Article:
Review: “The Secretaries” (About Face Theatre)

Erin Barlow, Lauren Sivak, Sadieh Rifai, Meghan Reardon/Photo: Michael Brosilow.
Erin Barlow, Lauren Sivak, Sadieh Rifai, Meghan Reardon/Photo: Michael Brosilow.

Show: The Secretaries

Company: About Face Theatre

Venue: Theater Wit (1227 W Belmont Ave)

Die Roll: 19

The secretaries don’t murder the men at their local lumber mill because the lumberjacks are bad people. The women cut up their victims, each getting a turn at the chainsaw, because the ladies themselves are morally bankrupt. An important distinction, it turns out. The Greek chorus of office assistants we meet in “The Secretaries” may declare defiantly that their story has no moral, but the loopy satire that revels in their spilled guts and gore says otherwise. Shot through the play’s campy excess is this grain of truth: women become dangerous simply because they are women, and every action they take deserves scrutiny.

Written by the Five Lesbian Brothers, and now receiving its Chicago premiere production courtesy of About Face Theatre, “The Secretaries” embraces tropes from every trashy outlet possible — from lesbian pulp novels, to B-horror flicks, to tawdry revenge tales — all the while lampooning societal hysteria about women in general. The script tackles ludicrous attitudes surrounding menstrual cycles and the fear that butch women will turn feminine women into lesbians, wrapping the writers’ critiques in an entertaining, sharp-edged package. That this production dulls its knife throughout the run-time does not diminish the laughs and glee, but the lack of frenzy in the pacing, and pauses for breath between scenes, makes this experience a safer proposition than intended.

Patty (Erin Barlow) is new to the office pool at Cooney Lumber Mill in Big Bone, Oregon. She loves working under demanding executive assistant Susan (Kelli Simpkins), who has formed her underlings into a cult that exercises extreme devotion to Slim Fast and celibacy. Competitive Ashley (Meghan Reardon) doesn’t appreciate coming in second to Patty in the “secretary of the month” contest. Peaches (Sadieh Rifai) is scrutinized by male higher-ups for her weight. And Dawn (Lauren Sivak) nurses a not-so-secret crush on the newbie in the office. Once Patty begins a romantic relationship with foreman Buzz (also played by Sivak), the clique moves quickly to integrate her into their monthly murder scenarios, and she must choose whether to be a good girl or a bad, possibly bisexual, killer.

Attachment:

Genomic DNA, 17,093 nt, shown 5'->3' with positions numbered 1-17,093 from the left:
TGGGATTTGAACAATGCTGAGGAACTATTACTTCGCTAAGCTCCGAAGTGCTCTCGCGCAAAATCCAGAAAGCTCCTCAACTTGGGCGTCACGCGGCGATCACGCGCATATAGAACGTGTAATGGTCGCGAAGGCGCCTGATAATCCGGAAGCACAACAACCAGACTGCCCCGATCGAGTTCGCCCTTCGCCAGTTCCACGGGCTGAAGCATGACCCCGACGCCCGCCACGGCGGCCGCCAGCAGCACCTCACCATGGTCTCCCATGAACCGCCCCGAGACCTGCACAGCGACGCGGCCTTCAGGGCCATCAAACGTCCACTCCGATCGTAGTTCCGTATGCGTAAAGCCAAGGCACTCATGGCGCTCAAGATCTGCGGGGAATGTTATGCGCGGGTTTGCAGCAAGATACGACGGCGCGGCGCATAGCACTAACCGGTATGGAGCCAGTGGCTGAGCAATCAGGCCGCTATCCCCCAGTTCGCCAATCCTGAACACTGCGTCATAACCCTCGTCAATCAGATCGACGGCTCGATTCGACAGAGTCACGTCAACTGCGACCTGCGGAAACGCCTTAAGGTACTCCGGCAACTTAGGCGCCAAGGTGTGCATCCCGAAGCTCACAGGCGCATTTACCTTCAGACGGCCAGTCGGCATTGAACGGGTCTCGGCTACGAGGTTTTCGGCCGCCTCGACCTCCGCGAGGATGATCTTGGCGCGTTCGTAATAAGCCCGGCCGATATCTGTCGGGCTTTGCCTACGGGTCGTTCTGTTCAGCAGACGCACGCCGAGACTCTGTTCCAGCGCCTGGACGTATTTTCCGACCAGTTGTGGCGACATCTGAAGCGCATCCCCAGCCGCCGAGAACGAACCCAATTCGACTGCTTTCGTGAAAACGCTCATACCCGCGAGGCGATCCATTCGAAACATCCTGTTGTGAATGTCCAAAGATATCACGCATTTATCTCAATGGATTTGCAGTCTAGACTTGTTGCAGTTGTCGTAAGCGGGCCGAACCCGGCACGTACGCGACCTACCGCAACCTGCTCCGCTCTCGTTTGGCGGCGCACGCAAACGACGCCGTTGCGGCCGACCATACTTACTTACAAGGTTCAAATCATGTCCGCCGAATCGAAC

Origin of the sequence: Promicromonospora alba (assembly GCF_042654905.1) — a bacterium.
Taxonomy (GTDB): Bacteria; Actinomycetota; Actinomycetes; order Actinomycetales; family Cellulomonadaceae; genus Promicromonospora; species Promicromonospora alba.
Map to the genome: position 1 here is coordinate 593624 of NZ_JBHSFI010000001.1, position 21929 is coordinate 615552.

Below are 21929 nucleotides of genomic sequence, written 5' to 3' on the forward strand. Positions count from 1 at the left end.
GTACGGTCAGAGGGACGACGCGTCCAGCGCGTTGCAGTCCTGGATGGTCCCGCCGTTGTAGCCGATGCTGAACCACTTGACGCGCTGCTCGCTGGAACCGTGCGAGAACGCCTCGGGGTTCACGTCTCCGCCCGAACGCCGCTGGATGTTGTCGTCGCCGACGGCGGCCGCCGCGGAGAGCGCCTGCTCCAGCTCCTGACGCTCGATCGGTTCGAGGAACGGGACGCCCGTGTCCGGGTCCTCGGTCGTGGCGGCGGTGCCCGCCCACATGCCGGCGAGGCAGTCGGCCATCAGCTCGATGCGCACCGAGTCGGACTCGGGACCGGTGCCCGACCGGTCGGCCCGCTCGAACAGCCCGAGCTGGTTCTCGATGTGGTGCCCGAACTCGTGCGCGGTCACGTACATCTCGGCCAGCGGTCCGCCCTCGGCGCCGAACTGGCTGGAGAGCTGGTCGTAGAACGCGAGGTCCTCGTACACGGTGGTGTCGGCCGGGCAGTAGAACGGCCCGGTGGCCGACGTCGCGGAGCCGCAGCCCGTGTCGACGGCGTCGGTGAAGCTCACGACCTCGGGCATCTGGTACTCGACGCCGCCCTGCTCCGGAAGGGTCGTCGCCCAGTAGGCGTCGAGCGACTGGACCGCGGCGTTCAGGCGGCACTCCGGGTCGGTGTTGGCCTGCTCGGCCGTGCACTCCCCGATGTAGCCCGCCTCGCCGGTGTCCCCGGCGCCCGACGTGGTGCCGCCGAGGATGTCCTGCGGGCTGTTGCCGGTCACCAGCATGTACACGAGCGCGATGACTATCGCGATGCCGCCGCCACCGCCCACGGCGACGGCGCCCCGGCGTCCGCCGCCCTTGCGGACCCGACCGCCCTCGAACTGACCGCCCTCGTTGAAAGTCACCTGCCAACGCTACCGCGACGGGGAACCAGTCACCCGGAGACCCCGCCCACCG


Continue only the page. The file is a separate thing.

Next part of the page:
Director Bonnie Metzgar encourages her ensemble to milk every larger than life emotional breakdown and noirish direct address moment, with mostly stellar results. Barlow is at her best when she transitions into present day, world-weary Patty, speaking to the audience with the dead eyes of a woman who’s in too deep and has seen too much. Sivak’s exaggeration of lunk-headed masculine posture is a real treat, as is her insistent seduction of Barlow while playing Dawn. Meanwhile, Rifai anchors one of the play’s few sincere moments, when she recounts her dieting problems to our heroine. In a role that could be played solely for comedic effect (her lip-syncing to pop songs during scenic transitions provides plenty of laughs), Rifai adds heart to the proceedings. Ultimately, it’s Simpkins as the boss who sets the tone for the other performers; her icy Susan commands the stage with angular poses and ludicrous sexual advances. Her showdown with Sivak over their celibacy agreement is largely memorable because it features sexual gymnastics that defy logic while tapping into the zany abandon of desire.

Meghan Reardon, Kelli Simpkins, Sadieh Rifai, Lauren Sivak, Erin Barlow/Photo: Michael Brosilow.
Meghan Reardon, Kelli Simpkins, Sadieh Rifai, Lauren Sivak, Erin Barlow/Photo: Michael Brosilow.

While the actresses expertly mine the play’s dramatic tropes for comedy gold, the pacing of this production still feels off. I wonder if the two hour run-time is due less to the exaggerated performances, and more to the design elements at play. I thoroughly enjoyed the lurid spray of Rachel K. Levy’s pink, purple, and blood-red lights, which were often contrasted by stark white squares highlighting forbidden office windows. However, there were so many cues to run through from scene to scene, a pared-down approach might have helped the pace. Likewise, William Boles’ revolving set delighted, with the office furniture never arriving in the same spot twice. But the constant movement on such a small stage slowed the performance, and drained some of the energy from busy actors.

At one point during the play, a couple of men in front of me felt the need to look away from the murderous women onstage. Not because anyone held an axe or a chainsaw. Not because their emotional blackmail was reaching a climactic point. No, the guys shuddered because the women held out used tampons, to be collected by Susan for never-explained research. Likely, it is the least sinister thing that happens across the entire production. Yet the Five Lesbian Brothers are smart to know it will evoke discomfort. “The Secretaries” points out, using trashy cultural artifacts, that the only thing we cannot forgive is being female in the first place.